Students Serve on Mission in Panama
Bluefield College students spent their Spring Break in March on mission in Panama and in its northeast province of Kuna Yala serving and ministering to the indigenous people of the Kuna tribes.

Students Serve on Mission in Panama

By Student Marketing Associate Whitney Browning | October 18, 2017 | RSS

In 1922, the Baptist General Association of Virginia founded Bluefield College in southwest Virginia with the hope that “young people who attend the institution be strengthened in their faith and trained for Christian service,” and that “earnest efforts be made by the school to bring the lost to Christ.”

Today, nearly a century later, Bluefield College remains committed to its relationship with the BGAV and the cause to advance God’s Kingdom, oftentimes demonstrated best in the mission efforts of BC students, including a recent Spring Break mission trip to the Central American country of Panama.

In fact, nine Bluefield College students, along with campus pastor Dr. Henry Clary, spent their Spring Break in March on mission in Panama and in its northeast province of Kuna Yala serving and ministering to the indigenous people of the Kuna tribes.

Among the BC missionaries: seniors Whitney Browning, Rebekah Ivester and Gabrael Spencer; junior Ellen Johnson; sophomores Evan Abbey, Nicole Benedito, Allyson Carter and Sarah Westfall; and freshman Christalyn Doig. The team spent their time supporting the efforts of several churches in Kuna Yala, including First Kuna Baptist Church, Vista Alegre, and Nueva Antioquia Baptist Church. They worked alongside Kuna Baptist youth facilitating worship services and sharing their testimonies in the churches. They also participated in door-to-door ministry sharing their faith and distributing the Gospel of Mark to more than 100 households within two different Kuna reservations, where they also hosted Vacation Bible Schools.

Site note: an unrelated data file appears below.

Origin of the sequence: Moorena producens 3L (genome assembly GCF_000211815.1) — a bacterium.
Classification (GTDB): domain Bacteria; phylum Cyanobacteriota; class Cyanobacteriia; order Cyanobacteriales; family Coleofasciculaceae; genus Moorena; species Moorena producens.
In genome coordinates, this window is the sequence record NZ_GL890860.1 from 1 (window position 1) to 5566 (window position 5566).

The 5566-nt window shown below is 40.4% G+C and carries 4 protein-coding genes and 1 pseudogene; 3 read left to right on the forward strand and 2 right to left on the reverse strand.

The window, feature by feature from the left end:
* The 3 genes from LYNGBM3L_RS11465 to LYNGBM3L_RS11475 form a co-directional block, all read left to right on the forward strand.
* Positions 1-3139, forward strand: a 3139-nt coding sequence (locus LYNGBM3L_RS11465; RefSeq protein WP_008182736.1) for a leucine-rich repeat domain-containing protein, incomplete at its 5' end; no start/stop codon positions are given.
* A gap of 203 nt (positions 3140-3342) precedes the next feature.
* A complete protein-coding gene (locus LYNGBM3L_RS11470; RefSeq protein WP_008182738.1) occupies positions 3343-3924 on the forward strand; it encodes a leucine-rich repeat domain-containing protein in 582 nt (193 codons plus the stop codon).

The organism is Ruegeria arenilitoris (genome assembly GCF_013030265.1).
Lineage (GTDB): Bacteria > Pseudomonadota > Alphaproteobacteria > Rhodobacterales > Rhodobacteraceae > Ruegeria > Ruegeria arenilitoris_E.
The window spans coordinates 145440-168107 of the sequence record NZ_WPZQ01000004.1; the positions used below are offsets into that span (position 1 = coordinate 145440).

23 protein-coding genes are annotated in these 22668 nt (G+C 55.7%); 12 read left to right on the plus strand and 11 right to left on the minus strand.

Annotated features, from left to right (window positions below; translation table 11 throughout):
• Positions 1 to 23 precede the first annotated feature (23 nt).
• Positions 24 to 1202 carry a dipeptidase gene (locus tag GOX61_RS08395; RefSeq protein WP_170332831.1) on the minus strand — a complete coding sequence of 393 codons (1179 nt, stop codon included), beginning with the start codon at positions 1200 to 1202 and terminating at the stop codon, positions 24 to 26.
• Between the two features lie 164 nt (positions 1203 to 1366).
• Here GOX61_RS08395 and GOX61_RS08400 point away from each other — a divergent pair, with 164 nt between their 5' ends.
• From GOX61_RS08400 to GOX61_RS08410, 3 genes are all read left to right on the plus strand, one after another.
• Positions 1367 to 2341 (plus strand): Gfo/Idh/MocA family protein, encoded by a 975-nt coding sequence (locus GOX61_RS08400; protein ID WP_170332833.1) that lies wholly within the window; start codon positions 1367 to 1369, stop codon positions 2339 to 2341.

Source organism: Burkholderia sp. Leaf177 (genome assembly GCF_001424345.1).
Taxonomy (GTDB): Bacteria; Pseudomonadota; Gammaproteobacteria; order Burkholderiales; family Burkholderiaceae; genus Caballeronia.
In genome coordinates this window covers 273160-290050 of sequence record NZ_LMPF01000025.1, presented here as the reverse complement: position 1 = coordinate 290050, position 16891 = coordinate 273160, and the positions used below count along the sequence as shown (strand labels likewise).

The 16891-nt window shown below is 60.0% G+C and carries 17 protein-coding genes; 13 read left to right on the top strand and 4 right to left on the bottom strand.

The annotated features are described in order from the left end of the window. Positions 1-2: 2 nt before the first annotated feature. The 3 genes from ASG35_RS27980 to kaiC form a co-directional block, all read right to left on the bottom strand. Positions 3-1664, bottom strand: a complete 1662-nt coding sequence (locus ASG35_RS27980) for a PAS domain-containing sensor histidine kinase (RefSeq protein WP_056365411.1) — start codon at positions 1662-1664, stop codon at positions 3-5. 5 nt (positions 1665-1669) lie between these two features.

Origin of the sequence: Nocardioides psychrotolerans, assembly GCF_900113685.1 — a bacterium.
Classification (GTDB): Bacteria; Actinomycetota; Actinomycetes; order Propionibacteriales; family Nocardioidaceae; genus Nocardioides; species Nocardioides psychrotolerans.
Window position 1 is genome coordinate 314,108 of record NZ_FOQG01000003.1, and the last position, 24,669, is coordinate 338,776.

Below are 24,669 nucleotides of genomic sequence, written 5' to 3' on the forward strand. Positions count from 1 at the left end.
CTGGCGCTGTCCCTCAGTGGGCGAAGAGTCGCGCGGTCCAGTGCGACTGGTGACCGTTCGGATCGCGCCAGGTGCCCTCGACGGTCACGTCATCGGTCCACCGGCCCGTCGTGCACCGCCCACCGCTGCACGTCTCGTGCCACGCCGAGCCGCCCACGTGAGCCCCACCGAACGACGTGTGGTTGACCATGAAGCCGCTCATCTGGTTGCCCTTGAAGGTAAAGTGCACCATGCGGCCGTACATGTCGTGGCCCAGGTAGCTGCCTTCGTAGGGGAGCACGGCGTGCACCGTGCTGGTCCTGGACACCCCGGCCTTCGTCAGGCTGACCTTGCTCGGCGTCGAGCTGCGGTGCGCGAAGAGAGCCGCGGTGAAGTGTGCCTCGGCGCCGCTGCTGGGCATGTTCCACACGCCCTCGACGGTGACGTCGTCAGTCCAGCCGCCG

“The most impactful part for me was doing street evangelism in the Kuna village,” said Carter. “We went out to share our stories of how Jesus has impacted our life, but one man in particular decided to share his story and was a great encouragement. He quoted scripture from memory, sharing how God’s power is made perfect in our weaknesses.”

Carter noted that the verse the man shared was a theme verse for her in the week leading up to the mission trip, “so it was neat that God would have this man recite that specific verse.” During the trip, Pastor Clary also preached five times at four different churches. The result of the team’s efforts: two rededications to Christ and six new professions of faith.

“The spiritual growth among the group during the week was palpable,” said Clary. “The first-hand contact between our students and believers in another country from a distinct people group was an occasion for both personal and spiritual growth.”

The mission team also spent time in public schools teaching English, playing games, singing songs and sharing the Gospel. Connecting with the Kuna children, they said, was an intricate part of their mission.